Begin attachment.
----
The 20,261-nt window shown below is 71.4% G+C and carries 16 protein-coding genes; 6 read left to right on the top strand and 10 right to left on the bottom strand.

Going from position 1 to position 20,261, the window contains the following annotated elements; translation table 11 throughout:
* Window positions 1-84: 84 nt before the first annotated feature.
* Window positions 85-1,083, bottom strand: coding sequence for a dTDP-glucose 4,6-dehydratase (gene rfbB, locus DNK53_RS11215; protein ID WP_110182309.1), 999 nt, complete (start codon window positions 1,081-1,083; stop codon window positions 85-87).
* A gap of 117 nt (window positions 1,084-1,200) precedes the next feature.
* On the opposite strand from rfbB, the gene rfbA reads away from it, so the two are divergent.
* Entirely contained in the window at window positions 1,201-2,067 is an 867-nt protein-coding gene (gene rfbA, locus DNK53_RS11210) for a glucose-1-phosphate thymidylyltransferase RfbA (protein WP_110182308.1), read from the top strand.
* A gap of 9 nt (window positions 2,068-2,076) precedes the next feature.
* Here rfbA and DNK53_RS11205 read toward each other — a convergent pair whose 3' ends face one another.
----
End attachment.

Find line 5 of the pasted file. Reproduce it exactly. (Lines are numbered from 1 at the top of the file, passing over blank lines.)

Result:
* A gap of 117 nt (window positions 1,084-1,200) precedes the next feature.